Whilst technology is a great enabler for every day life, often people are looking towards their holidays as a way of escaping the constant buzz and noise of being always connected.
A lot of ‘technology-free’ retreats, hotels and vacations are popping up which promise a chance for you to truly disconnect for a period of time. An opportunity to go back to basics and enjoy reading, nature, hiking or the sights around you without online distractions.
Honestly, this is something I want to try more in 2020. Perhaps not at a ‘technology-free’ retreat, but by leaving our phones behind in the hotel safe, the laptops at home, and properly disconnecting when away. We did this in the South of France late last year, to the level that we had several people asking if we had got there safe and everything was okay as they hadn’t seen any updates on our Instagram about being there.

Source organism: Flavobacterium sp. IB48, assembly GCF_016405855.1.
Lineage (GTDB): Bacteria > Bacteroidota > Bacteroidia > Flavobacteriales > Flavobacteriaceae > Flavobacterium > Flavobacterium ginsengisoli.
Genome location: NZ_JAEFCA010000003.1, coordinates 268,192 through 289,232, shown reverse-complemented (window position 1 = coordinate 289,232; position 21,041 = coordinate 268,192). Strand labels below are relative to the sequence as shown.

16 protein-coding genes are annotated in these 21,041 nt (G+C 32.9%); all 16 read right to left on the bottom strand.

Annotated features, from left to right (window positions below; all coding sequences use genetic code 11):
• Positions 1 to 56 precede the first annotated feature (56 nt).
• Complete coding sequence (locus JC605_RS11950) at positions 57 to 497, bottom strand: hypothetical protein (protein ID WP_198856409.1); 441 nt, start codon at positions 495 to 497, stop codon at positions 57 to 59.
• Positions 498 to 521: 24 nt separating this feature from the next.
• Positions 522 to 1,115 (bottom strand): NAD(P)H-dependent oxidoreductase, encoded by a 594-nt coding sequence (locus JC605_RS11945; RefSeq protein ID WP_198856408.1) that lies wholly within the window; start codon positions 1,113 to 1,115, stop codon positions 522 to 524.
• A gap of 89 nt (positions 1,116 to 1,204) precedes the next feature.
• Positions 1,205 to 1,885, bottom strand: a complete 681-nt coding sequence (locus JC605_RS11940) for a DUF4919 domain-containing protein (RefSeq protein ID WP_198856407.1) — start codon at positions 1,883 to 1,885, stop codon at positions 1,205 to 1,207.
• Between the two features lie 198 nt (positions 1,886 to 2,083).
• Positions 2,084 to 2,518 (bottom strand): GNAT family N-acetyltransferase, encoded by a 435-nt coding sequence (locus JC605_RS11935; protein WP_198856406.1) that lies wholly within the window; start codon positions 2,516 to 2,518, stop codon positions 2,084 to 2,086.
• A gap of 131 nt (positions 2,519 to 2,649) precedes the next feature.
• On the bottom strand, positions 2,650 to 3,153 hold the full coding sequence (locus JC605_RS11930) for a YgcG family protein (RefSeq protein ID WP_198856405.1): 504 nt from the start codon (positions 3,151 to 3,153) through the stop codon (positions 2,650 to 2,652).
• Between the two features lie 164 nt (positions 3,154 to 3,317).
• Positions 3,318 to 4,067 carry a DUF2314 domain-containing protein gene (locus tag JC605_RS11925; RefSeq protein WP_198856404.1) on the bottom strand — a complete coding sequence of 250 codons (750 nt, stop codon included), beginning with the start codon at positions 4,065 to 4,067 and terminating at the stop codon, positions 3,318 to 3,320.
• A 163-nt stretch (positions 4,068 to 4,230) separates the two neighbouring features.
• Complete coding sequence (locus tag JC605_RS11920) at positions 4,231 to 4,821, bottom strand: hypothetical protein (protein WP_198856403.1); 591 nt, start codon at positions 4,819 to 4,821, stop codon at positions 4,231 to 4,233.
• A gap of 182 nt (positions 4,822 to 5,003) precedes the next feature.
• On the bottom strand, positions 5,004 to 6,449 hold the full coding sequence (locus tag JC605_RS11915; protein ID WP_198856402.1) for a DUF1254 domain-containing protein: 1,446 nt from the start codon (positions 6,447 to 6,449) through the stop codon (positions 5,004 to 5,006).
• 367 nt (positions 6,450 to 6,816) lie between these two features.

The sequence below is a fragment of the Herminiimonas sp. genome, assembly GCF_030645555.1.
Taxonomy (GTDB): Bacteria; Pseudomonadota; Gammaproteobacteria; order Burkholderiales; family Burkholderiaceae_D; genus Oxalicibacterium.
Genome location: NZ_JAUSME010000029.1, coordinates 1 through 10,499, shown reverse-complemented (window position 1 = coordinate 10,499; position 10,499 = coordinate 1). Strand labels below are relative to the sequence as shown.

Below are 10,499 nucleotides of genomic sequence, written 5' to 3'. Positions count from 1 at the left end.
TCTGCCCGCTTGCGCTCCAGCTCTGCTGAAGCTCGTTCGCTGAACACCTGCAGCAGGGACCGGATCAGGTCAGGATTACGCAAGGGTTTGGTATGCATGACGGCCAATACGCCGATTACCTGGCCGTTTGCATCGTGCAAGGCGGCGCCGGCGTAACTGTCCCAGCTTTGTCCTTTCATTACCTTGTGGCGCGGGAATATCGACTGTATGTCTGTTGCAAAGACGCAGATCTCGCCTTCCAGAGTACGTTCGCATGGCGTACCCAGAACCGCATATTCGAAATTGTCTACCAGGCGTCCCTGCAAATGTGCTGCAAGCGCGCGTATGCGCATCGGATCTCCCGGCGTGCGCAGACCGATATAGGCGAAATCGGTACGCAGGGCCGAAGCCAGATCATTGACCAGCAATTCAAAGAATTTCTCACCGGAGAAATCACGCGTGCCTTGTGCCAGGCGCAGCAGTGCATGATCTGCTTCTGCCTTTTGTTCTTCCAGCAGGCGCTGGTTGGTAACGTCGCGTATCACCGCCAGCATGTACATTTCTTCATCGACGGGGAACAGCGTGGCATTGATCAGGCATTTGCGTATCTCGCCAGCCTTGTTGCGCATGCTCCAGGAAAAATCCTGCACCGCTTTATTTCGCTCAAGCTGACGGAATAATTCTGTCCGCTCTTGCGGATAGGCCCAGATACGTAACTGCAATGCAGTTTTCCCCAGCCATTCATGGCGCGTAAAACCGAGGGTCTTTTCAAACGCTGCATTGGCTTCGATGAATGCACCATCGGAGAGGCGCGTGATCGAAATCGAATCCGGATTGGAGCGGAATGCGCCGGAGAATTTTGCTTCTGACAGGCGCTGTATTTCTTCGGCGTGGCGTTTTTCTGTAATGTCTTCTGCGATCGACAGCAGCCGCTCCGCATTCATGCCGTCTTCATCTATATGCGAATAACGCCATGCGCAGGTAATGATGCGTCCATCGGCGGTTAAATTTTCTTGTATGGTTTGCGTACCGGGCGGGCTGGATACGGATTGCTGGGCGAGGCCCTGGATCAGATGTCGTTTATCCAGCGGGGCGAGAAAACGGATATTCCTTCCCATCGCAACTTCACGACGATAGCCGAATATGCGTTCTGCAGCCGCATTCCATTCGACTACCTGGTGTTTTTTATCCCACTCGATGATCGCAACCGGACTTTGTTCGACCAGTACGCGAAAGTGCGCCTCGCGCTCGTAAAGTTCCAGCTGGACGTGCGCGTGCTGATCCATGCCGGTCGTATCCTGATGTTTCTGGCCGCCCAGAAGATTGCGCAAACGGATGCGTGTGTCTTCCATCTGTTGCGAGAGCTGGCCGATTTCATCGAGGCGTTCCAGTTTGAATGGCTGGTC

It was a big reality check for us, and needless to say we now put the phones away during the day and only then upload any photos or highlights of the day when back at our hotel in the evening.
Tied with the rise in eco-tourism, as well as the desire to discover more about the beautiful sites on your doorstep, there’s no surprise that staycations are seeing a boom in popularity again amongst travellers.
Whether it’s venturing out to discover hidden gems in your own country, or even just getting together a lot of little luxuries for a weekend hidden away at home, a staycation can really help you relax and recharge without having to (a) spend a fortune or (b) travel far.
With our first child arriving in just a few months, I hope to use 2020 as a chance to explore more locally, giving us the thrill of going away without the stress of flights, travel and paperwork. Camping is a big love of ours, so we hope that this is one way we can achieve this in the summer.